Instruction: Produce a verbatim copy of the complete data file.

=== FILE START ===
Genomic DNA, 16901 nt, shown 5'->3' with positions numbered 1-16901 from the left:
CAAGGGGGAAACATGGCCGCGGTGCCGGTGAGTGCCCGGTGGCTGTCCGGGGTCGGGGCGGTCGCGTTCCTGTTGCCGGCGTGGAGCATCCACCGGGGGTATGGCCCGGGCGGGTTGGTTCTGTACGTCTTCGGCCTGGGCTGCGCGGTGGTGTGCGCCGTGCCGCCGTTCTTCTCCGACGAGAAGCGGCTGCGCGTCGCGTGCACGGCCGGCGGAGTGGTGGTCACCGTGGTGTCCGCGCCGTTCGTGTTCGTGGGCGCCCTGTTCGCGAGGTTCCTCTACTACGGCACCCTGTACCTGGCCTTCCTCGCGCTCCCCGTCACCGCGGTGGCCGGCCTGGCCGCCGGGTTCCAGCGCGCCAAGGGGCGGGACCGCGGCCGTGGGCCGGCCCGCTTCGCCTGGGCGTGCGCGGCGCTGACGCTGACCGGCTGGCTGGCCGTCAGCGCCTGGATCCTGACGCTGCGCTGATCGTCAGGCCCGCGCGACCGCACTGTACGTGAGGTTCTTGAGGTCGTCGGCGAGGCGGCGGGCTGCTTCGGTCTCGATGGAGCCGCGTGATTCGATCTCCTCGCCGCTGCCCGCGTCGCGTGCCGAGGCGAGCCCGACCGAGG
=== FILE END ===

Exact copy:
Genomic DNA, 16901 nt, shown 5'->3' with positions numbered 1-16901 from the left:
CAAGGGGGAAACATGGCCGCGGTGCCGGTGAGTGCCCGGTGGCTGTCCGGGGTCGGGGCGGTCGCGTTCCTGTTGCCGGCGTGGAGCATCCACCGGGGGTATGGCCCGGGCGGGTTGGTTCTGTACGTCTTCGGCCTGGGCTGCGCGGTGGTGTGCGCCGTGCCGCCGTTCTTCTCCGACGAGAAGCGGCTGCGCGTCGCGTGCACGGCCGGCGGAGTGGTGGTCACCGTGGTGTCCGCGCCGTTCGTGTTCGTGGGCGCCCTGTTCGCGAGGTTCCTCTACTACGGCACCCTGTACCTGGCCTTCCTCGCGCTCCCCGTCACCGCGGTGGCCGGCCTGGCCGCCGGGTTCCAGCGCGCCAAGGGGCGGGACCGCGGCCGTGGGCCGGCCCGCTTCGCCTGGGCGTGCGCGGCGCTGACGCTGACCGGCTGGCTGGCCGTCAGCGCCTGGATCCTGACGCTGCGCTGATCGTCAGGCCCGCGCGACCGCACTGTACGTGAGGTTCTTGAGGTCGTCGGCGAGGCGGCGGGCTGCTTCGGTCTCGATGGAGCCGCGTGATTCGATCTCCTCGCCGCTGCCCGCGTCGCGTGCCGAGGCGAGCCCGACCGAGG